Feudalism and Futility in Romania

BUCHAREST: Months of political infighting in Romania seemingly ended with the recent, not-so-unexpected resignation of Prime Minister Viktor Ciorbea. Little more than a year after he led the country’s "democratic forces" to stunning parliamentary and presidential victories, the ruling coalition of Christian-Democrats, liberals, social-democrats, and ethnic Hungarians now seems on the brink of disintegration. Although the ex-Prime minister had been held personally responsible for his government's failure to follow through on its ambitious economic reforms, that failure goes far deeper than one man.

Last year's bright hopes for an economic upturn have vanished. Salaries now lag so far behind prices that most people cannot meet their everyday needs. In 1997 GDP dropped by 7%, hitting hard the already meager state budgets for health and education. Enterprises, even private and relatively efficient ones, suffer because of slack demand. Despite some acceleration of the privatization process -- not hard to achieve given that little privatization took place under the former regime of President Ion Iliescu -- no state banks have been privatized, and large state companies like Romanian Railways (SNCFR), and the National Electricity Company (RENEL) blithely continue to pile up huge unpaid debts.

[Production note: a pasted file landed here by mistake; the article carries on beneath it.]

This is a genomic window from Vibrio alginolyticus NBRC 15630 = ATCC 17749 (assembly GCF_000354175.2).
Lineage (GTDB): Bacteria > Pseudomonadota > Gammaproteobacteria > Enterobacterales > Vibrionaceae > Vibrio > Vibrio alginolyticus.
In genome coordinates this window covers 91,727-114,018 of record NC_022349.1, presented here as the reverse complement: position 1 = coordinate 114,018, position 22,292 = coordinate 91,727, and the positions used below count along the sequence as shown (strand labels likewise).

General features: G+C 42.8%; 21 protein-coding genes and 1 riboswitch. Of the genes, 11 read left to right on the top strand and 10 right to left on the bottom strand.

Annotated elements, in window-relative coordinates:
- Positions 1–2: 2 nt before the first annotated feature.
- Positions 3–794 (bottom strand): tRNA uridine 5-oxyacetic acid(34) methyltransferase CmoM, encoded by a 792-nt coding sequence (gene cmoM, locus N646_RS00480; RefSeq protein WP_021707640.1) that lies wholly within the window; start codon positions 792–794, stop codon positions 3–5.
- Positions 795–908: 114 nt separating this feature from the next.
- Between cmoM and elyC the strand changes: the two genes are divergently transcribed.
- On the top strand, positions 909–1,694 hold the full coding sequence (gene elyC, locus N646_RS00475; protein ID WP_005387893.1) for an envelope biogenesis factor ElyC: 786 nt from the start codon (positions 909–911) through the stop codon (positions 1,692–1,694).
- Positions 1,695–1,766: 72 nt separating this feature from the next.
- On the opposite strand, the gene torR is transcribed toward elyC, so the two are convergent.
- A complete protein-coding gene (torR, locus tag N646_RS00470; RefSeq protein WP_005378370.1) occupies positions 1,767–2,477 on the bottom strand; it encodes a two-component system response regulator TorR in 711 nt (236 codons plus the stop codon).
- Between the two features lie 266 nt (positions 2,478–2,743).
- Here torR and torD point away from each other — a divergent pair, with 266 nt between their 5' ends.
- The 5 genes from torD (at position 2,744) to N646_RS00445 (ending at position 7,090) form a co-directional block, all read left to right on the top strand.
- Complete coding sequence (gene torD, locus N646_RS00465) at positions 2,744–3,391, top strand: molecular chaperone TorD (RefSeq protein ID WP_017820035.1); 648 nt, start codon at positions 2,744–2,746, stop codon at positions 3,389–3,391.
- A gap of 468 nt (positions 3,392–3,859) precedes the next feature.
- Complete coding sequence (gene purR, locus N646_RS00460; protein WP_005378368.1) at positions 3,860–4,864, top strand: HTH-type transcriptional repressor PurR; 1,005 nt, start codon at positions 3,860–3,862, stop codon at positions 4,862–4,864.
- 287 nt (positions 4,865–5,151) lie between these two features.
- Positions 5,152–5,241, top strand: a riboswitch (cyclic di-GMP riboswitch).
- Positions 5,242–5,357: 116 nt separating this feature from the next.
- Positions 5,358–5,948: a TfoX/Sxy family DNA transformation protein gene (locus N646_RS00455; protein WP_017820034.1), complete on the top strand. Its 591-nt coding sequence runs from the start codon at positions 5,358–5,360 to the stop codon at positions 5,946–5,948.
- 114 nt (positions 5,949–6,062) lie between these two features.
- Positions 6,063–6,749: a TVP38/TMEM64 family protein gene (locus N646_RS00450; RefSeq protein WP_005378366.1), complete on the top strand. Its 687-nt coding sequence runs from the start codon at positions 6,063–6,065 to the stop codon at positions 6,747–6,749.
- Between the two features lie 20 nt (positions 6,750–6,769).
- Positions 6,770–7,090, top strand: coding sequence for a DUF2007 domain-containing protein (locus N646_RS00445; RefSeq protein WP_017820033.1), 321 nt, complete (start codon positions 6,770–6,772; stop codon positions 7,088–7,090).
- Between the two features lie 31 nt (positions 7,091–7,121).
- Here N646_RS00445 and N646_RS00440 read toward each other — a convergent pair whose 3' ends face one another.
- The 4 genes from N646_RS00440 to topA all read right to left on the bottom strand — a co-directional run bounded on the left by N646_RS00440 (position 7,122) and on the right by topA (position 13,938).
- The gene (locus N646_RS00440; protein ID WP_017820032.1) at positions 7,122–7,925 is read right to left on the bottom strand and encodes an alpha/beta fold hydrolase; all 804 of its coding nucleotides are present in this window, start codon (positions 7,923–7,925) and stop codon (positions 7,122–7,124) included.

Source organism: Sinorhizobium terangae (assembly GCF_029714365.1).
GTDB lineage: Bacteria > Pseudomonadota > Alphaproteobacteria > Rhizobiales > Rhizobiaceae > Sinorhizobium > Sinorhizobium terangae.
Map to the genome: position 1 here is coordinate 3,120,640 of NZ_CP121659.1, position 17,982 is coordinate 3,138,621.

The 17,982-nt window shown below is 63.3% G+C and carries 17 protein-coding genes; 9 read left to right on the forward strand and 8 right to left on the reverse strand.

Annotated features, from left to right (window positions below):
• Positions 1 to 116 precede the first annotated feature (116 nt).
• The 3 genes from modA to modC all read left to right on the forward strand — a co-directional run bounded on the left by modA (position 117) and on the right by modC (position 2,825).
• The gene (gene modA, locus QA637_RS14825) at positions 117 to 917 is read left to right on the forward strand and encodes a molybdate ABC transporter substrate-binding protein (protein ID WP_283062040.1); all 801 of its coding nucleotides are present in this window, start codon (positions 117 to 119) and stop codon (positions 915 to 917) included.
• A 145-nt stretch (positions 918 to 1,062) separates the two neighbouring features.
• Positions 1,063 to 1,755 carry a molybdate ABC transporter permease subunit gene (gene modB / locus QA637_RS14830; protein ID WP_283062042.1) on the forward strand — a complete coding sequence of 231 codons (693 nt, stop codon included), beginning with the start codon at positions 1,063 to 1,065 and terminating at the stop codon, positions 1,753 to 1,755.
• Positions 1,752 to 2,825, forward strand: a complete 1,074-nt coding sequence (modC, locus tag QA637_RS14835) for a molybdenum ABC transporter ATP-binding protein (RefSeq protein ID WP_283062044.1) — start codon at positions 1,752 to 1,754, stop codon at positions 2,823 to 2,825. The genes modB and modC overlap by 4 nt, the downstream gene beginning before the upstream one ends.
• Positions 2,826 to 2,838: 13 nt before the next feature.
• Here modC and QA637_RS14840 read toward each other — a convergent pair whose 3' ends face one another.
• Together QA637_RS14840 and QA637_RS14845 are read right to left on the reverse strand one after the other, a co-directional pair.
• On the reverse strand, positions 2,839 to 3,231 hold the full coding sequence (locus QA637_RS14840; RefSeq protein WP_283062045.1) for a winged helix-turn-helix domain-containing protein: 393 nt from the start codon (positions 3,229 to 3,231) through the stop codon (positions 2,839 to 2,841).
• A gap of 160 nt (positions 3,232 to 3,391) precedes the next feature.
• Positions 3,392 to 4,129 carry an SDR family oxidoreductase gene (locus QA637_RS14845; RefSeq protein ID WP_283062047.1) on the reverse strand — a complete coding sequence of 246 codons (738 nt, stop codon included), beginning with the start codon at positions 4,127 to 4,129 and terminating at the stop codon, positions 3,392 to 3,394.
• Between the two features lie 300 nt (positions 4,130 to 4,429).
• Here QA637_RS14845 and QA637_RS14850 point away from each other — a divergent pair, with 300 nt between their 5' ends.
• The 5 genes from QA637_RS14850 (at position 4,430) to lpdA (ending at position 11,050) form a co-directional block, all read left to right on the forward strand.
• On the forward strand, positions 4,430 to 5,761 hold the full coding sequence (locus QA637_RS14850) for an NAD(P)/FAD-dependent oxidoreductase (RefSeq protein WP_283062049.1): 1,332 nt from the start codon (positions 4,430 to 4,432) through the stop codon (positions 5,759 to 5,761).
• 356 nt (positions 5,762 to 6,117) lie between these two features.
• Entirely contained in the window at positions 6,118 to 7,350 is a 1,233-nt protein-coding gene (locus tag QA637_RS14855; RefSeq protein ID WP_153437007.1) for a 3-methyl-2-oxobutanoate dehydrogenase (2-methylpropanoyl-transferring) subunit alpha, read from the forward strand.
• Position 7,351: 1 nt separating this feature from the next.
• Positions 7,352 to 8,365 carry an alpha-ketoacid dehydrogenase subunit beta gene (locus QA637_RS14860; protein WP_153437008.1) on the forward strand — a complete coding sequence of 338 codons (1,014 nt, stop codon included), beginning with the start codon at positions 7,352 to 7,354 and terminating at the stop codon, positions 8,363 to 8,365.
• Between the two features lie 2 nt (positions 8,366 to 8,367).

To cope with these gargantuan economic challenges, Romania required a determined cabinet, a united parliamentary majority, and a clear, resolute roadmap for reform. It has had none of these. Although Ciorbea's goodwill, personal honesty, and commitment to reform remain undisputed, he was a man of weak resolve, blown this way and that by President Constantinescu and other leaders in the coalition cabinet.

But personal shortcomings alone did not undo Ciorbea’s government. Rather, a pervasive confusion about what really is at stake in the process of reforming Romania’s economy, institutions, and society is at the heart of this failure. Our shortsighted politicians are captives of their momentary and monetary interests; our journalists prefer scandal to the hard slog of investigation and analysis. Few people are willing to go beyond superficial approaches to politics and reporting on politics, at least not while rooting out scapegoats remains so rewarding an activity.